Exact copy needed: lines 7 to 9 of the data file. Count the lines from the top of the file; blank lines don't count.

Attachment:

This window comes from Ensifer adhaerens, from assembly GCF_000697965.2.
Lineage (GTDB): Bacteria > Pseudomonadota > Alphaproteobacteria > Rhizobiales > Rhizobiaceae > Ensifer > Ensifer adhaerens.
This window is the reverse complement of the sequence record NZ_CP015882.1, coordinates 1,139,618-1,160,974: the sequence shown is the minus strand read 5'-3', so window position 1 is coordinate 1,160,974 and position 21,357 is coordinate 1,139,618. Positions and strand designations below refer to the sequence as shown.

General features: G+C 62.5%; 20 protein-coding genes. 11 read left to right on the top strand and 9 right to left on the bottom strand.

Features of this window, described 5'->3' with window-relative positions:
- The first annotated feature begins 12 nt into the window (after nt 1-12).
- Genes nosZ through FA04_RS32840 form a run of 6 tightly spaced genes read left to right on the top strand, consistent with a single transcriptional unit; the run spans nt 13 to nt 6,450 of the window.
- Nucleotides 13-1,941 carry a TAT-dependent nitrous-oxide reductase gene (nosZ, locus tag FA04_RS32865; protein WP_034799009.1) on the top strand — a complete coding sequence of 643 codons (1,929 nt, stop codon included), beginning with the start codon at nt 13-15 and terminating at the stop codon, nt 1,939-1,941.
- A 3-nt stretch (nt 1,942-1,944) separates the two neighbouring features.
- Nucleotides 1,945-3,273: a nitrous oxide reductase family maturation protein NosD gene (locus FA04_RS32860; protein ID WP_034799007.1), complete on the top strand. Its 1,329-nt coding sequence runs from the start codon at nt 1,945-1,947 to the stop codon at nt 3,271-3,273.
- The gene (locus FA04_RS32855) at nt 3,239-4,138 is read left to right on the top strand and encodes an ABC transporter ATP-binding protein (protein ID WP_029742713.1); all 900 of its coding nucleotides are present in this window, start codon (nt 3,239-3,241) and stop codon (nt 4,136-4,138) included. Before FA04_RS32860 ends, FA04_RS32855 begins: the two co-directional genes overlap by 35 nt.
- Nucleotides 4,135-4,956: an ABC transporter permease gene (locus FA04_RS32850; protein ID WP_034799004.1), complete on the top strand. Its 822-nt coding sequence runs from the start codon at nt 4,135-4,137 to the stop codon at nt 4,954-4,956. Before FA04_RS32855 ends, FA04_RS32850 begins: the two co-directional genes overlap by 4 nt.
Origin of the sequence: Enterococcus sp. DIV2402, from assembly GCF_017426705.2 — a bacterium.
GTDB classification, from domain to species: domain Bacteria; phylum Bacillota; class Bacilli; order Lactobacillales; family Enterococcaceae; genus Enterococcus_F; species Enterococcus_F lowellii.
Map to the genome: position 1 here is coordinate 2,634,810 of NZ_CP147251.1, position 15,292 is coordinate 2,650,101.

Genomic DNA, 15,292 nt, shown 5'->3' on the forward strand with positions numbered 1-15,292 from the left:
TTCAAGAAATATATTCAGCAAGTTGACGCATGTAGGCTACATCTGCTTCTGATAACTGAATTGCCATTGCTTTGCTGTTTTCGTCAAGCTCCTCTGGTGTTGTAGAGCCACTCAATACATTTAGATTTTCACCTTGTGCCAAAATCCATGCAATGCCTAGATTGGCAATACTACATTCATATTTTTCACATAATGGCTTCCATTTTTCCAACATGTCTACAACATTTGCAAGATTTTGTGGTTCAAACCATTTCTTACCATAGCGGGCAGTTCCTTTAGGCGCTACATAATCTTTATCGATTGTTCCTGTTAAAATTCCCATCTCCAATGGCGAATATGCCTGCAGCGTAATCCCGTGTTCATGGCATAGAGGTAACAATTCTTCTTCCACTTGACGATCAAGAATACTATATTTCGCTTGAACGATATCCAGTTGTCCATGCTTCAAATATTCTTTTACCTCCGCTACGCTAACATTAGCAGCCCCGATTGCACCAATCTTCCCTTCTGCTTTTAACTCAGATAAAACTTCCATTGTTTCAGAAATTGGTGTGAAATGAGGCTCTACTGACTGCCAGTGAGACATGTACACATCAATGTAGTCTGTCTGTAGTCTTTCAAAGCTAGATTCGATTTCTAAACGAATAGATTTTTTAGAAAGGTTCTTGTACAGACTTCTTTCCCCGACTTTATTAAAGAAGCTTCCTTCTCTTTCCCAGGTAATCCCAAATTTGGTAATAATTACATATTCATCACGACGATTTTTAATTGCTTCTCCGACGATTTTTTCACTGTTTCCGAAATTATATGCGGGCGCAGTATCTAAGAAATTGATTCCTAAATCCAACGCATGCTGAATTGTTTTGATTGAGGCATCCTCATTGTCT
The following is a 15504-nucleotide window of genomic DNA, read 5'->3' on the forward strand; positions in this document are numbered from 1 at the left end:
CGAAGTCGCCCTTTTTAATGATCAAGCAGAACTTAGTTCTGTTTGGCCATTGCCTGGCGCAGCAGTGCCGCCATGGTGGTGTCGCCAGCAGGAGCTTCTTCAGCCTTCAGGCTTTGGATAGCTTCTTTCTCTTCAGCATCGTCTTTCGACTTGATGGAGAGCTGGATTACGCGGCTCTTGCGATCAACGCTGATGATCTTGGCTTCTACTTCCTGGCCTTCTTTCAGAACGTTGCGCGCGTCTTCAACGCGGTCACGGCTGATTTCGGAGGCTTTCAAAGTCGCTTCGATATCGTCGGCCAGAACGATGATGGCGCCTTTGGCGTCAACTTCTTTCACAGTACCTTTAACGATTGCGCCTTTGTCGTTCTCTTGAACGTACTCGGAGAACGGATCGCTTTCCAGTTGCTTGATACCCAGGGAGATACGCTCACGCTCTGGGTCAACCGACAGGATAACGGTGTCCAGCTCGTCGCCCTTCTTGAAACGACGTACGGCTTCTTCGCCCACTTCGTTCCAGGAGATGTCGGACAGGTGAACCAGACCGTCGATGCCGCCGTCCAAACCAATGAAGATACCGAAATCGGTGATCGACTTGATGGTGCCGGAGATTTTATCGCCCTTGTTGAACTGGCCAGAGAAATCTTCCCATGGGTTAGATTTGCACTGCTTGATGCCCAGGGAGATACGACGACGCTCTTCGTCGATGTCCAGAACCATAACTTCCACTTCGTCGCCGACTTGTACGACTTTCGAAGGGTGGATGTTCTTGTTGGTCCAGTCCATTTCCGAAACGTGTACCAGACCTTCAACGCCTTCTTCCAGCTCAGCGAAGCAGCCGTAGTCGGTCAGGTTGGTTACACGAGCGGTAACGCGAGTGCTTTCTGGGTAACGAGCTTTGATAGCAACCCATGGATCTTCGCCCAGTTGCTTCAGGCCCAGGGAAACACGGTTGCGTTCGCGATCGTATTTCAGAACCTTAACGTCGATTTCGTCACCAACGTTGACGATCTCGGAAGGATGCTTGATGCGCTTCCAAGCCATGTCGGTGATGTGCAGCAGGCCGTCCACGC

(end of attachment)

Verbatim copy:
- Genes nosZ through FA04_RS32840 form a run of 6 tightly spaced genes read left to right on the top strand, consistent with a single transcriptional unit; the run spans nt 13 to nt 6,450 of the window.
- Nucleotides 13-1,941 carry a TAT-dependent nitrous-oxide reductase gene (nosZ, locus tag FA04_RS32865; protein WP_034799009.1) on the top strand — a complete coding sequence of 643 codons (1,929 nt, stop codon included), beginning with the start codon at nt 13-15 and terminating at the stop codon, nt 1,939-1,941.
- A 3-nt stretch (nt 1,942-1,944) separates the two neighbouring features.